Clifford Meth: Fantagraphics’s Legal Defense Fund — Decisive or Deceitful?
Before you give your hard-earned money to Gary Groth and Kim Thompson for their recently announced Fantagraphics Legal Defense Fund, you should know a few facts about publishing companies and their insurance obligations. Fact #1: It is highly unlikely that a company the size of Fantagraphics isn’t covered by a standard publishers insurance policy for lawsuits precisely like the one they now find themselves entangled in with author Harlan Ellison.
While it is rare when a publisher is found liable for incitement or negligent publication, there have been certain well-publicized instances where publishers have been forced to pay damages resulting from the content contained in their publications. For instance, the publisher of Soldier of Fortune was held liable for the death caused by a "hit man" following the magazine’s publication of an advertisement for a professional mercenary. Speech may be protected by the First Amendment, but that doesn’t give you the right to yell, "Poker game!" in the middle of a crowded firehouse. For instance, speech designed to incite lawlessness isn’t protected by the First Amendment. Neither is slander. When slander is written, that’s called libel.
For many years, one of the ways that publishers have protected themselves is by obtaining special publishers insurance. It’s unnecessary to go to Lloyd’s of London for a unique policy: Standard policies offer coverage for a variety of potential hazards that a publisher might encounter, from general liability (personal injury and property damage) to "media perils" (defamation, privacy, advertising injury, copyright and trademark infringement, and unfair competition). "Errors and Omissions" clauses (covering incitement and negligent publication) are standard fare in the industry. In fact, in my 25 years in publishing — as an editor, publisher and consultant — I have never encountered a publishing company without this type of coverage. A typical Errors and Omissions policy is inexpensive and can even be reduced by disclaimers appearing in a company’s various publications.
All of this is to say that I doubt that Fantagraphics is not insured for any damages they may or may not have caused to Harlan Ellison, or anyone else who chooses to sue them. A publisher not carrying an insurance policy with Errors and Omissions is tantamount to a motorist driving without automobile insurance. Or a doctor operating without malpractice insurance.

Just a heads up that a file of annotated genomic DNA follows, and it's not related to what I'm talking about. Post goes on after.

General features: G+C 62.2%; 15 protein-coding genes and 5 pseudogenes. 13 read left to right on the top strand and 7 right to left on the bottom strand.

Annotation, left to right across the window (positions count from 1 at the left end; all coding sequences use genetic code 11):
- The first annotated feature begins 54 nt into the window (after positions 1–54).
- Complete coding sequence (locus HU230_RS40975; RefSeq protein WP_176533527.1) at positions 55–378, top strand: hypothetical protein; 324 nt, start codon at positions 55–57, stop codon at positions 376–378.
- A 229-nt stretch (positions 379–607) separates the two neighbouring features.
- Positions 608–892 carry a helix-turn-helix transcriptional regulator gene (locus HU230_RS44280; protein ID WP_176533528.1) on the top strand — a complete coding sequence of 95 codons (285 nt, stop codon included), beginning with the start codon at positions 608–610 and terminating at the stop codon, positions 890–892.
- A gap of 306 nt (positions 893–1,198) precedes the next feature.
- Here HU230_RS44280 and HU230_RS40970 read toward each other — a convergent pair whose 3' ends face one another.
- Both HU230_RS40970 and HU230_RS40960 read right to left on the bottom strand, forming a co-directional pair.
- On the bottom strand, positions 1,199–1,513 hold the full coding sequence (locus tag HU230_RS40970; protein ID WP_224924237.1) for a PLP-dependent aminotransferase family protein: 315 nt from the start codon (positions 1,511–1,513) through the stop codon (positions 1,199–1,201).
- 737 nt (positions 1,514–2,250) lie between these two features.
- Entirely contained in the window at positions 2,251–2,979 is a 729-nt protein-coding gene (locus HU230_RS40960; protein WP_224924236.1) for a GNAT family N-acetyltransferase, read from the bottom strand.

Of course, the comic book industry sometimes functions outside of common sense and standard operating procedures. So I called a number of mid-size comics publishers (roughly the size of Fantagraphics) and asked for a show of hands. Everyone had insurance. In fact, one publisher noted that a publishing company would have a hard time getting legitimate licensing deals (such as Peanuts or Popeye) without one.
So why is Gary Groth — the publisher of such titles as Horny Biker Sluts, Blowjob, and Beatrix Dominatrix — walking around with his hand out like a squeegee guy? Perhaps Fantagraphics really is publishing without protection. Maybe they’ve found the cost of publishers insurance prohibitive following other legal actions. One can only speculate about this, and only Groth/Thompson and their insurance agent know for sure. But riddle me this: If your wife had three car accidents, and you were notified by Allstate that your premiums had tripled, would you drop your auto insurance? If you did, the next time the wife rear-ended a school bus, someone would take your house.
So, again, why is Groth begging alms for the poor? Answer: This appears to be a PR coup for the publisher who once thought his Comics Journal would make him the Hunter S. Thompson of the comics industry. Sadly, TCJ has become irrelevant, publishing porn has dubious merits, and it seems the only way Groth can virally promote his company is by manufacturing controversy. That’s nothing new, of course – publishers have done this before.
But creating a legal defense fund if none is necessary? Frankly, that’s a new low.
© Copyright 2007 Clifford Meth
Clifford Meth is an author, editor and publisher.